This 24 month CD ladder would earn $188.54 more per year compared to keeping our investments in a money market account. This would give us access to about 1.9 months of our current spending at any given time. Again, not sure the extra increase is worth having the money tied up longer.
Is There a Better Option?
There may actually be a better option for earning a return on our investment. But it is riskier and it goes against what a true emergency fund should be setup for.
We could take our emergency fund and start investing it into dividend paying stocks.
The potential for return is way higher, but our investment dollars are not guaranteed at that point. For example, let’s assume we take the entire emergency fund and invest it in a a collection of top dividend stocks that are (on average) yielding a 2.5% dividend.
With a 2.5% yield, that kind of investment has the potential to earn $1,178.40 in dividend income annually. Wow … that is $824.88 more than we are currently earning!
Total Annual Return w/2.5% yield = $1,178.40
If we were to invest in stocks that earned an average 3.0% yield, we could earn $1,414.08 in dividend income annually. That is $1,060.56 more than we are currently earning.
Total Annual Return w/3.0% yield = $1,414.08
Taking it a step further, investing in stocks with an average 3.5% yield, we could earn $1,649.76 in dividend income annually. That is an extra $1,296.24 compared to our current return.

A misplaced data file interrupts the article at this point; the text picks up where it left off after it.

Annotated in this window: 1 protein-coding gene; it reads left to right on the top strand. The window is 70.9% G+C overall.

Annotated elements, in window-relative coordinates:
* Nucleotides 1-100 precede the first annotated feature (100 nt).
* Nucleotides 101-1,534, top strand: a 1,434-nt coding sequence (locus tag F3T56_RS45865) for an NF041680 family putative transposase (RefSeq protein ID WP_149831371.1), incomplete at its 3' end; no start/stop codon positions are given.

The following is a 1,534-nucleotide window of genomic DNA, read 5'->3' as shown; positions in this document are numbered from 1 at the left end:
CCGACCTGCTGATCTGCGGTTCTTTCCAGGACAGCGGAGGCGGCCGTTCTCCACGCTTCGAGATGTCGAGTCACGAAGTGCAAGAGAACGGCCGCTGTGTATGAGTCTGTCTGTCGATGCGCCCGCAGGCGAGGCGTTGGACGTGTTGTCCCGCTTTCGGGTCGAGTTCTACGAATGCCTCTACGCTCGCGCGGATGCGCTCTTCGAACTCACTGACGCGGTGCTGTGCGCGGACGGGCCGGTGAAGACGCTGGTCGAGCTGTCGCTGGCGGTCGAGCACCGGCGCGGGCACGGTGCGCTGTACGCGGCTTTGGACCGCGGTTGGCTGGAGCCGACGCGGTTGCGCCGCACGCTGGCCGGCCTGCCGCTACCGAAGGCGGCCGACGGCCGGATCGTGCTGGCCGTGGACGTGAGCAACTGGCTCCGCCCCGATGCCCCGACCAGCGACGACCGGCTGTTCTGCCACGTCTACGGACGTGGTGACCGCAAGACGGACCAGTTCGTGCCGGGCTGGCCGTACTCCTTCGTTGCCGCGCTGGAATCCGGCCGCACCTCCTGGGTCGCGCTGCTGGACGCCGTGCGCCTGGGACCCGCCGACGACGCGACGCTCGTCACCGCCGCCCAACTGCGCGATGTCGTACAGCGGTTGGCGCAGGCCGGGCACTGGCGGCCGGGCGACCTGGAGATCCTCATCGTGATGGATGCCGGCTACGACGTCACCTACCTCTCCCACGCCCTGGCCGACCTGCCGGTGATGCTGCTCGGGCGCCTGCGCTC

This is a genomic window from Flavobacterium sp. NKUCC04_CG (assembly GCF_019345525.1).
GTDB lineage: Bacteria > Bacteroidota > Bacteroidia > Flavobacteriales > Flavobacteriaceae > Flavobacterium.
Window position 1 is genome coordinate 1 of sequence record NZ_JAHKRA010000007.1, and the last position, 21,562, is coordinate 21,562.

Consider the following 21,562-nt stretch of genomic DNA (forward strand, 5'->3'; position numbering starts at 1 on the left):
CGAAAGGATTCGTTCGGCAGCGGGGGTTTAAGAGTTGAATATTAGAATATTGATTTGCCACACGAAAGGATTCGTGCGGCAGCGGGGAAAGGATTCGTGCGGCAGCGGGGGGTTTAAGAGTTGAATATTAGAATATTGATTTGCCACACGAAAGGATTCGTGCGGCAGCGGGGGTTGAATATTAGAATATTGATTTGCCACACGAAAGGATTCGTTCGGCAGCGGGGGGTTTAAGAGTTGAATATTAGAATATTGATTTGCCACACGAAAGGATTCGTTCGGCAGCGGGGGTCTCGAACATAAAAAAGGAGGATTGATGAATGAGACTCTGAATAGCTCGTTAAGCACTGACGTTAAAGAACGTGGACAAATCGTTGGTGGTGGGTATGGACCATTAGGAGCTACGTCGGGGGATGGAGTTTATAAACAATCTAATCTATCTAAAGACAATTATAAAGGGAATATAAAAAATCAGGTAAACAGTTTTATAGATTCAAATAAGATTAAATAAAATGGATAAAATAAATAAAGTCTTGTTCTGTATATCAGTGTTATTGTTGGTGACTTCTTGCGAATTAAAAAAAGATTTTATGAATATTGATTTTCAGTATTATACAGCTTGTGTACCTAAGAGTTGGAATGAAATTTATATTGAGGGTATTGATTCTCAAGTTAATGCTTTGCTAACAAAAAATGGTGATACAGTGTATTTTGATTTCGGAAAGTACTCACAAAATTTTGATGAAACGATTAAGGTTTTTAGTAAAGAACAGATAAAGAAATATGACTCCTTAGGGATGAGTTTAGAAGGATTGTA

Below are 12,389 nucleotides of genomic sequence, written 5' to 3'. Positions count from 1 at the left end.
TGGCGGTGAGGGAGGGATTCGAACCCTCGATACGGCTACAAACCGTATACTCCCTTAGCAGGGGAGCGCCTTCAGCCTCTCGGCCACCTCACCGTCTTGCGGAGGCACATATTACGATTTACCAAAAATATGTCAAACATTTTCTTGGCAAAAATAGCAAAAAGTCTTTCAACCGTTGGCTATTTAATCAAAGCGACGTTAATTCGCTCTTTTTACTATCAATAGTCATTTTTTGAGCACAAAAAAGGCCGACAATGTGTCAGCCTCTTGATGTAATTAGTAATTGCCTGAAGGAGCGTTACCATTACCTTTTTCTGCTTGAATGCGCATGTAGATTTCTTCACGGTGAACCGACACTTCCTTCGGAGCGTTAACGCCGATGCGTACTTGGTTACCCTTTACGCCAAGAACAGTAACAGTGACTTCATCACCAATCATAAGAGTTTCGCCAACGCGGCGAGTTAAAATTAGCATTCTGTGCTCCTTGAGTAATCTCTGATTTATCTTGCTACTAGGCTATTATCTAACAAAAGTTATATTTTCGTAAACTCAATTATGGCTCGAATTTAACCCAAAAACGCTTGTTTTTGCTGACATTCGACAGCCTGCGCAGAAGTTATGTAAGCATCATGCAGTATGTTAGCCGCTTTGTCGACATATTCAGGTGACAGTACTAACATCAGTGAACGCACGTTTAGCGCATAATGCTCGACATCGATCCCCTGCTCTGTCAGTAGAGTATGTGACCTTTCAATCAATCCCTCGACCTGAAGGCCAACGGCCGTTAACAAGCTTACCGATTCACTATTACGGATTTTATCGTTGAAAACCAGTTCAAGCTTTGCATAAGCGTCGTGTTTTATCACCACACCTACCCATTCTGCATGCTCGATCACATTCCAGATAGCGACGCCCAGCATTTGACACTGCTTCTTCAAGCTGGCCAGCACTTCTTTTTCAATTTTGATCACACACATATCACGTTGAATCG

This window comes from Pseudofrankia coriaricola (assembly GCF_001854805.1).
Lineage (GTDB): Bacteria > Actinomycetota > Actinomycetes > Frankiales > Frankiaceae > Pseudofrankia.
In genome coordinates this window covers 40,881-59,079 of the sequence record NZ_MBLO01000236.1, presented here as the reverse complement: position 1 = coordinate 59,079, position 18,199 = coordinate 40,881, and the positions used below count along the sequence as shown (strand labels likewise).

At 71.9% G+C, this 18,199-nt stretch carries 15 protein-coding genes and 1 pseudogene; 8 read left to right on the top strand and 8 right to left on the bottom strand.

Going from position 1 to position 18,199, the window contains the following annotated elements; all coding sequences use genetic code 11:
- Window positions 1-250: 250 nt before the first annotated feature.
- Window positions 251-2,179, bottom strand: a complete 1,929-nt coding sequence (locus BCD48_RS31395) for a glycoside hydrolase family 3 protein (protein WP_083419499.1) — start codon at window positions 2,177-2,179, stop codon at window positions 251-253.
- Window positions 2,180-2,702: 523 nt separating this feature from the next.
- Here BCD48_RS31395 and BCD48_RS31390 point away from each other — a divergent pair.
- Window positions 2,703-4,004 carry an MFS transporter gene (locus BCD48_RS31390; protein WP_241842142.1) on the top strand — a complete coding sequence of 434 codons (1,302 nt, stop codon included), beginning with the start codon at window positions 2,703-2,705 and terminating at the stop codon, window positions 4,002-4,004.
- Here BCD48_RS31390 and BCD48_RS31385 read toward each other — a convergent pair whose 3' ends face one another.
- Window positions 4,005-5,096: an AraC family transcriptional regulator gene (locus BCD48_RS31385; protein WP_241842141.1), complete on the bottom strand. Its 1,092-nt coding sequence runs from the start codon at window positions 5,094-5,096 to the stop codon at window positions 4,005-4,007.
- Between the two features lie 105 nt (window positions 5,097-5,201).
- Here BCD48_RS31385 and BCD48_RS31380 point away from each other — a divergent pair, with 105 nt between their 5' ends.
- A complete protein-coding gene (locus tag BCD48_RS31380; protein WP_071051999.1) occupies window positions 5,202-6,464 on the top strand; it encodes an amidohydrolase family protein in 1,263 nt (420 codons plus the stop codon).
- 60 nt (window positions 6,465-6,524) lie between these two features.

Total Annual Return w/3.5% yield = $1,649.76
Finally, if we got really aggressive and invested in stocks with an average 4.0% yield, we could earn $1,885.44 in dividend income annually. That is $1,531.92 more than we currently earn!
Total Annual Return w/4.0% yield = $1,885.44
What Should We Do?
Each of the options I have laid out above have pros and cons. I really like the concept of taking our emergency fund and maximizing the returns by investing in dividend stocks. However, I don’t want to compromise our emergency fund … especially if we see the stock market start to drop. But … if we invest in top dividend paying stocks, then we also take most of the risk out of dividend cuts.
Since the stock market is on a roll right now, I think we will probably take a cautious approach to our emergency fund. I would like to have cash available to buy bargains if we get any type of market correction.
So I think we will start by building our 6 month CD ladder. This will give us an extra $58.92 in interest per year compared to our current plan. We will also have 6 months worth of expenses readily available if we need them in an emergency. And … we will have over $23,000+ ready on the sidelines to invest in dividend stocks … in case there is any market correction.
Not necessarily the most lucrative option … but one that has low risk and a bit of an increase in return.
What would you do with an emergency fund in this situation? Invest and get a higher return or keep it in low risk, low return accounts? How do you invest your emergency fund?